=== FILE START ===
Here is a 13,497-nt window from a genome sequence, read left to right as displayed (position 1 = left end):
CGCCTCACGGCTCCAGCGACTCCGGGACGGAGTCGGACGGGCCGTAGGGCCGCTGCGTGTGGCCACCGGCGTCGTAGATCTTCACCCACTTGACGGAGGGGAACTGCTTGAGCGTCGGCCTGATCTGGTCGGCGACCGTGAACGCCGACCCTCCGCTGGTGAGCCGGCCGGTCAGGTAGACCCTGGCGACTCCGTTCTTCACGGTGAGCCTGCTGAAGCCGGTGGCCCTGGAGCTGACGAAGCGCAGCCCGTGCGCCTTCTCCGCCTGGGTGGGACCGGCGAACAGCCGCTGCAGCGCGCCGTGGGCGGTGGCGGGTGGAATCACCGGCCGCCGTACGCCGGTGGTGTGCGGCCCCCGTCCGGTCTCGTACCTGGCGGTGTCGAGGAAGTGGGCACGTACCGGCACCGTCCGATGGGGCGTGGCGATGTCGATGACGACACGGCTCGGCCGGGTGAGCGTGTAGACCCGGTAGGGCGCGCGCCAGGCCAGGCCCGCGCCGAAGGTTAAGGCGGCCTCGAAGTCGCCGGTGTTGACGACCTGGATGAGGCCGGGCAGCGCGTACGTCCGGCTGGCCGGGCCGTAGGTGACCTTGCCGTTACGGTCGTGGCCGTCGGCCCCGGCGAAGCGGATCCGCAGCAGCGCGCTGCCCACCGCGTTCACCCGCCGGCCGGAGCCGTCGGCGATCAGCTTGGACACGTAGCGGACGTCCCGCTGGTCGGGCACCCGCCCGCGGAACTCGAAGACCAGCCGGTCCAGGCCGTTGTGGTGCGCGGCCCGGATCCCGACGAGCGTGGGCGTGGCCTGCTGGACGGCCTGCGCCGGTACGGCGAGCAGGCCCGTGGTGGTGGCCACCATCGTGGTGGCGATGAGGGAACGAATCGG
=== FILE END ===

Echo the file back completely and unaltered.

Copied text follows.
Here is a 13,497-nt window from a genome sequence, read left to right as displayed (position 1 = left end):
CGCCTCACGGCTCCAGCGACTCCGGGACGGAGTCGGACGGGCCGTAGGGCCGCTGCGTGTGGCCACCGGCGTCGTAGATCTTCACCCACTTGACGGAGGGGAACTGCTTGAGCGTCGGCCTGATCTGGTCGGCGACCGTGAACGCCGACCCTCCGCTGGTGAGCCGGCCGGTCAGGTAGACCCTGGCGACTCCGTTCTTCACGGTGAGCCTGCTGAAGCCGGTGGCCCTGGAGCTGACGAAGCGCAGCCCGTGCGCCTTCTCCGCCTGGGTGGGACCGGCGAACAGCCGCTGCAGCGCGCCGTGGGCGGTGGCGGGTGGAATCACCGGCCGCCGTACGCCGGTGGTGTGCGGCCCCCGTCCGGTCTCGTACCTGGCGGTGTCGAGGAAGTGGGCACGTACCGGCACCGTCCGATGGGGCGTGGCGATGTCGATGACGACACGGCTCGGCCGGGTGAGCGTGTAGACCCGGTAGGGCGCGCGCCAGGCCAGGCCCGCGCCGAAGGTTAAGGCGGCCTCGAAGTCGCCGGTGTTGACGACCTGGATGAGGCCGGGCAGCGCGTACGTCCGGCTGGCCGGGCCGTAGGTGACCTTGCCGTTACGGTCGTGGCCGTCGGCCCCGGCGAAGCGGATCCGCAGCAGCGCGCTGCCCACCGCGTTCACCCGCCGGCCGGAGCCGTCGGCGATCAGCTTGGACACGTAGCGGACGTCCCGCTGGTCGGGCACCCGCCCGCGGAACTCGAAGACCAGCCGGTCCAGGCCGTTGTGGTGCGCGGCCCGGATCCCGACGAGCGTGGGCGTGGCCTGCTGGACGGCCTGCGCCGGTACGGCGAGCAGGCCCGTGGTGGTGGCCACCATCGTGGTGGCGATGAGGGAACGAATCGG